I have been reading a book by Max Boot entitled The Savage Wars of Peace; it was nominated the best book of 2002. It details American interventions all over the world beginning way prior to 2000 – guerrilla wars in Spanish, small wars. The interesting thing about the book and what it tells us is that it is still going on – and we should keep that perspective in mind; not a great deal has changed.
That led me to thinking about liberal versus conservative and how we view each other, and ourselves. The British, and later the Americans, had a liberal view of humanity, that it was perfectible; and they – we – felt it was our God-given mission to perfect. The term barbarian comes to mind; barbarian is a rough term for the uninitiated, and we were initiated; QED it was our mission to un-barbarize the barbarians. As we have found, it is easier said than done. But one must recall that as we were striving to un-barbarize the Mexicans (Pancho Villa and his ilk) they were calling us the barbarians of the north. That is worth thinking about: perspective. What we, whoever is we, might think doesn’t make it so. And that is the nature of man.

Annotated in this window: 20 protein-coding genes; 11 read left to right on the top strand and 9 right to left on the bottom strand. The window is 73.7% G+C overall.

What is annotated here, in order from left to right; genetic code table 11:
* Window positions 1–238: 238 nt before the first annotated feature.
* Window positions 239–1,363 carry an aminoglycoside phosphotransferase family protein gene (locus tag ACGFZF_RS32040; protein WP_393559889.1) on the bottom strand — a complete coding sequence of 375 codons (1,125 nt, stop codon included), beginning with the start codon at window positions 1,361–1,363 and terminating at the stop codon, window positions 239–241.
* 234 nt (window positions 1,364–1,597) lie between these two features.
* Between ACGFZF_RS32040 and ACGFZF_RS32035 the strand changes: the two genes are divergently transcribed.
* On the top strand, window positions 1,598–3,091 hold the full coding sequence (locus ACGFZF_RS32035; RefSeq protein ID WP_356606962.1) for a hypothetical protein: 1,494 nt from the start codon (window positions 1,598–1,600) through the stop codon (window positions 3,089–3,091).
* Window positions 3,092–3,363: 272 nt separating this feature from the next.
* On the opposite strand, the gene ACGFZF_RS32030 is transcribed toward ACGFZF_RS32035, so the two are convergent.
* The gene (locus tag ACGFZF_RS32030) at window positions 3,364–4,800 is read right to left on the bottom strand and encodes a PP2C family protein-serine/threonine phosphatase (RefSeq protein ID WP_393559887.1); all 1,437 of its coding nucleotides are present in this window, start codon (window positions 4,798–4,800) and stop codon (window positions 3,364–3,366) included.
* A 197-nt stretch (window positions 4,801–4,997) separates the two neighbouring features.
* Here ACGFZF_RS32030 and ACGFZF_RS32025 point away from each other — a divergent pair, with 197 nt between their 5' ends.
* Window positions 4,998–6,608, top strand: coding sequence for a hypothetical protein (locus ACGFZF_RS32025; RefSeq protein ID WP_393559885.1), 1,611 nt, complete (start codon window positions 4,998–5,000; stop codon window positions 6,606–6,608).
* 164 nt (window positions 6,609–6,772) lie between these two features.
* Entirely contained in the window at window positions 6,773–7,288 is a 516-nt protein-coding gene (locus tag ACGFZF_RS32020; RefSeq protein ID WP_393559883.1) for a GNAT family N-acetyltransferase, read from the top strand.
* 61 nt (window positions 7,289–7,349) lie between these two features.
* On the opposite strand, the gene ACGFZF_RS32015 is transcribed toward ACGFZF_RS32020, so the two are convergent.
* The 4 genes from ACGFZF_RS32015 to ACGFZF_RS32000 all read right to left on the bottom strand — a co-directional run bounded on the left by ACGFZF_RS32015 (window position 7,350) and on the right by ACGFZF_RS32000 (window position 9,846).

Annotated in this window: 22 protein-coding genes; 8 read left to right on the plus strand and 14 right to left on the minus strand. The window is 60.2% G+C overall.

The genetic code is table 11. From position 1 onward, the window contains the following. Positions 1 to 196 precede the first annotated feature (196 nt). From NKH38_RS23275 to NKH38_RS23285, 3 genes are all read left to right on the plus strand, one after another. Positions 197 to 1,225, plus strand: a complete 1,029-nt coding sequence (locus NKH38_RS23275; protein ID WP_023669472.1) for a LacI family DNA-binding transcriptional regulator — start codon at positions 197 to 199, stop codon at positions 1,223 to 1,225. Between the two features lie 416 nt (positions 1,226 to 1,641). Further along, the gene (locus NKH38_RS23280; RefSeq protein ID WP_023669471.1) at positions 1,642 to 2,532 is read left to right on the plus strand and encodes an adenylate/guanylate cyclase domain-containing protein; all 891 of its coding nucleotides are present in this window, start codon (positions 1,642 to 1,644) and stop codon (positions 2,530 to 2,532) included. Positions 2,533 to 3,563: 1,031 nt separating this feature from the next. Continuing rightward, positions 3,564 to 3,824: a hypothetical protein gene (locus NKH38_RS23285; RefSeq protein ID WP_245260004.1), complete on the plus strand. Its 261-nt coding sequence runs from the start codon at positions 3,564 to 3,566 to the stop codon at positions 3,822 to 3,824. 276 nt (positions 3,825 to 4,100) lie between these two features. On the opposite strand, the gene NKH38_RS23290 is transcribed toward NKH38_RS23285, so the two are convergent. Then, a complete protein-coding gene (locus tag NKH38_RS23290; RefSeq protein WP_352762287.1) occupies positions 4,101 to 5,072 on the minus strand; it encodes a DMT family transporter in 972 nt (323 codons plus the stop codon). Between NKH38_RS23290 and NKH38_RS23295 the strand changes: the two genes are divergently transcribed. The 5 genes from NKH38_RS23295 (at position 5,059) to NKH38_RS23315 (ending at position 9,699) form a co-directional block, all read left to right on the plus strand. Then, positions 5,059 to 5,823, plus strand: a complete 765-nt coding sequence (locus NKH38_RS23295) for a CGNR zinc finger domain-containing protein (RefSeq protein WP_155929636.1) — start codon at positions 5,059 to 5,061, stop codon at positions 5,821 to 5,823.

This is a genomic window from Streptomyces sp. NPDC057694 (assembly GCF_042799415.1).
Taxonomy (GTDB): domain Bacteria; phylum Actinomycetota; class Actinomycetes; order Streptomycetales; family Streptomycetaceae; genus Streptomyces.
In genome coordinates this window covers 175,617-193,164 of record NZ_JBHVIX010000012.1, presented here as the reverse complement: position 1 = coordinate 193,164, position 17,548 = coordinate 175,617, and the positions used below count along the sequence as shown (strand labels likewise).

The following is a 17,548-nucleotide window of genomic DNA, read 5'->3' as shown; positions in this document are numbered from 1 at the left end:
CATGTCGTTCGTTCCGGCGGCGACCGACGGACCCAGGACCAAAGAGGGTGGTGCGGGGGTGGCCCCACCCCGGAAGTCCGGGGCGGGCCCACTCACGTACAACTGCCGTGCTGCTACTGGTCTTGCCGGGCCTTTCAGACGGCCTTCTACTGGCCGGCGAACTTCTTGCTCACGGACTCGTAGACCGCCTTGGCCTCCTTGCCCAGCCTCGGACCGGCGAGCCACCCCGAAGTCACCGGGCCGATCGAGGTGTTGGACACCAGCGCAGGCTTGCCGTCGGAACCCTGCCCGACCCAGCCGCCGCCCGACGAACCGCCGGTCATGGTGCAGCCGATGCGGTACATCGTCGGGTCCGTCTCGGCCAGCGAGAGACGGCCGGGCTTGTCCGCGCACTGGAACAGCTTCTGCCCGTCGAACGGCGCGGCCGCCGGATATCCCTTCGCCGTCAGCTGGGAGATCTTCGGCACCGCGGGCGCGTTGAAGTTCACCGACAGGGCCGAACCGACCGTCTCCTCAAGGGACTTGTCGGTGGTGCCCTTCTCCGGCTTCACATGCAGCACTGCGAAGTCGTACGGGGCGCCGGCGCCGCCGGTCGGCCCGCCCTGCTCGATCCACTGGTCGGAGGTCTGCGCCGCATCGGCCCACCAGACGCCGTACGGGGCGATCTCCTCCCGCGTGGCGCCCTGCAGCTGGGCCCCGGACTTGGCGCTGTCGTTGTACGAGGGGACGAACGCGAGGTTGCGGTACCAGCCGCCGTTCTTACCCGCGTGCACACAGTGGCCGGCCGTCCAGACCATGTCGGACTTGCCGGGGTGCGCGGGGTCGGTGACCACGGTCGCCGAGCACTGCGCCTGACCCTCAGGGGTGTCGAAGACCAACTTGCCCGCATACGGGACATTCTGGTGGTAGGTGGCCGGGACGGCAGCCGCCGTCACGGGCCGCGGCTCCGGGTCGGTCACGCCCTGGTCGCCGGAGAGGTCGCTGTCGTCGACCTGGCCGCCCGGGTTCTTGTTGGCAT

The yin/yang is how that plays out in reality. The savage wars of peace pitted the basic nature of ignorant man against the enlightened nature of those who (some, mostly) had been enlightened through knowledge and experience. And that brings us to liberal versus conservative. We have to be careful of words; they are slippery slopes and can often have varying hues of meaning, even though we think – we know – OUR meaning, that which we are using, is the right one. Conservative means (sort of, sometimes) resistance to change; liberal embraces change, thus progressivism. Both have their values and both have their pitfalls. In the extreme, conservatives can overdo by resisting much, including gaining knowledge and understanding; liberals can overdo, and do, by thinking that progressive change can accomplish anything, and it’s all good. But more; both convince themselves that their way is the right way, the only way – and tend to reject compromise, seeing it as compromising principles.